Friday, March 24, 2017

How The Mighty Have Fallen

I met a traveller from an antique land
Who said: “Two vast and trunkless legs of stone
Stand in the desert . . . Near them, on the sand,
Half sunk, a shattered visage lies, whose frown,
And wrinkled lip, and sneer of cold command,
Tell that its sculptor well those passions read
Which yet survive, stamped on these lifeless things,
The hand that mocked them, and the heart that fed:
And on the pedestal these words appear:
‘My name is Ozymandias, king of kings:
Look on my works, ye Mighty, and despair!'
Nothing beside remains. Round the decay
Of that colossal wreck, boundless and bare
The lone and level sands stretch far away.”
         Percy Shelley, 1792-1822

come join us
Sunday Morning, 10:45
Decatur Presbyterian Church

Friday, March 17, 2017

The Lorica

As the world celebrates St. Patrick's Day today (or... as my youngest daughter called it, "Green Day"), take a moment to revel in his great hymn, The Lorica (translation: the breastplate).

HERE is a recording of it being sung by the choir at Providence Presbyterian Church in St. Louis, Missouri.

I bind unto myself today, the strong Name of the Trinity,
by invocation of the same, the Three in One, and One in Three.
I bind this day to me forever, by power of faith, Christ's Incarnation;
his baptism in Jordan river; his death on cross for my salvation;
his bursting from the spic├Ęd tomb; his riding up the heavenly way;
his coming at the day of doom: I bind unto myself today.

I bind unto myself the power, of the great love of cherubim;
the sweet "Well done" in judgment hour; the service of the seraphim;
confessors' faith, apostles' word, the patriarchs' prayers, the prophets' scrolls;
all good deeds done unto the Lord, and purity of ransomed souls.

I bind unto myself today, the virtues of the starlit heaven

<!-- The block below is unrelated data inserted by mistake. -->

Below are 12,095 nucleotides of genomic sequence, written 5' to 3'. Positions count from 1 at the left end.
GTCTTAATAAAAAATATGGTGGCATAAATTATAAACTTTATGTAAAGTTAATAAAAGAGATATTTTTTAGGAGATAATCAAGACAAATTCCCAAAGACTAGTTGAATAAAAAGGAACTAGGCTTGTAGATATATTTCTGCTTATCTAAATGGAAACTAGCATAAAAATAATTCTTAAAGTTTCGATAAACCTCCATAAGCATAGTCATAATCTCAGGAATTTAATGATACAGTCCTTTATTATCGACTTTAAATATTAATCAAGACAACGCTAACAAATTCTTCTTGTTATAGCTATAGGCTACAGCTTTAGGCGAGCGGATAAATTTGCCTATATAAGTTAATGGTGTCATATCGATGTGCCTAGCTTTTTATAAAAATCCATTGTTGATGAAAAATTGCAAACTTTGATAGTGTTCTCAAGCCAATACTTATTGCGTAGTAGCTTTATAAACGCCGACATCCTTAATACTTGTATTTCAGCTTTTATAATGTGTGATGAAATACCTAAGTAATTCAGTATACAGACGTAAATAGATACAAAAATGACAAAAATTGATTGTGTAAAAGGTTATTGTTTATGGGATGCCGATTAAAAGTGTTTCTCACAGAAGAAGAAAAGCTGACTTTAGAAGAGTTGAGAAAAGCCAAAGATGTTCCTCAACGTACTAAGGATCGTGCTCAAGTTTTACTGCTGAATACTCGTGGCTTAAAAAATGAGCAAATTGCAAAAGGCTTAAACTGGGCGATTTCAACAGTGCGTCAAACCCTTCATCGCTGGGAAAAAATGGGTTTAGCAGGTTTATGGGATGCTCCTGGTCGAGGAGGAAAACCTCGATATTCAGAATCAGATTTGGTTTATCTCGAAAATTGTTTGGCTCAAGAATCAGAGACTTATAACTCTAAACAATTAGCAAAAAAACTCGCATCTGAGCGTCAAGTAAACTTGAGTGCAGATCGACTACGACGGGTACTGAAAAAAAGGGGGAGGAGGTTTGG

the glorious sun's life-giving ray, the whiteness of the moon at even,
the flashing of the lightning free, the whirling wind's tempestuous shocks,
the stable earth, the deep salt sea, around the old undying rocks.

I bind unto myself today, the power of God to hold and lead,
his eye to watch, his might to stay, his ear to hearken, to my need;
the wisdom of my God to teach, his hand to guide, his shield to ward;
the Word of God to give me speech, his heavenly host to be my guard.

Christ be with me, Christ within me,
Christ behind me, Christ before me,
Christ beside me, Christ to win me,
Christ to comfort and restore me.
Christ beneath me, Christ above me,
Christ in quiet, Christ in danger,
Christ in hearts of all that love me,
Christ in mouth of friend and stranger.

I bind unto myself the Name, the strong Name of the Trinity,
by invocation of the same, the Three in One, and One in Three.
Of whom all nature hath creation, eternal Father, Spirit, Word:
praise to the Lord of my salvation, salvation is of Christ the Lord.

              ~St. Patrick (385-461, AD)

Friday, March 10, 2017

The Question

Oftentimes critics of the Christian faith will try to make a case that the Bible has been adapted over the centuries.  It's changed; it's been altered.  You can't trust that what you read in your ESV is what Isaiah or Moses actually wrote.

This has been disproven time and time again.  Take, for example, the witness of the Dead Sea Scrolls.  When they were discovered, they bridged a gap of an entire millennium in textual transmission.  And what did they show?  That there had been no changes to the text.

Our Bibles today are faithful and accurate to what our forefathers/mothers in the faith were studying in Hebrew thousands of years ago.

As we at DPC are currently in the midst of a part of the Scriptures written by Moses, this is a good time to revisit this story you might have seen from this past September.  It's an incredible discovery, with a really cool video, showing off some astounding science & technology:

Did you read this line: "the passages are identical, right down to paragraph breaks"

The question is not whether or not we have accurate texts, copied faithfully from the pens of the inspired prophets and apostles.

The question is: will we believe what these texts tell us?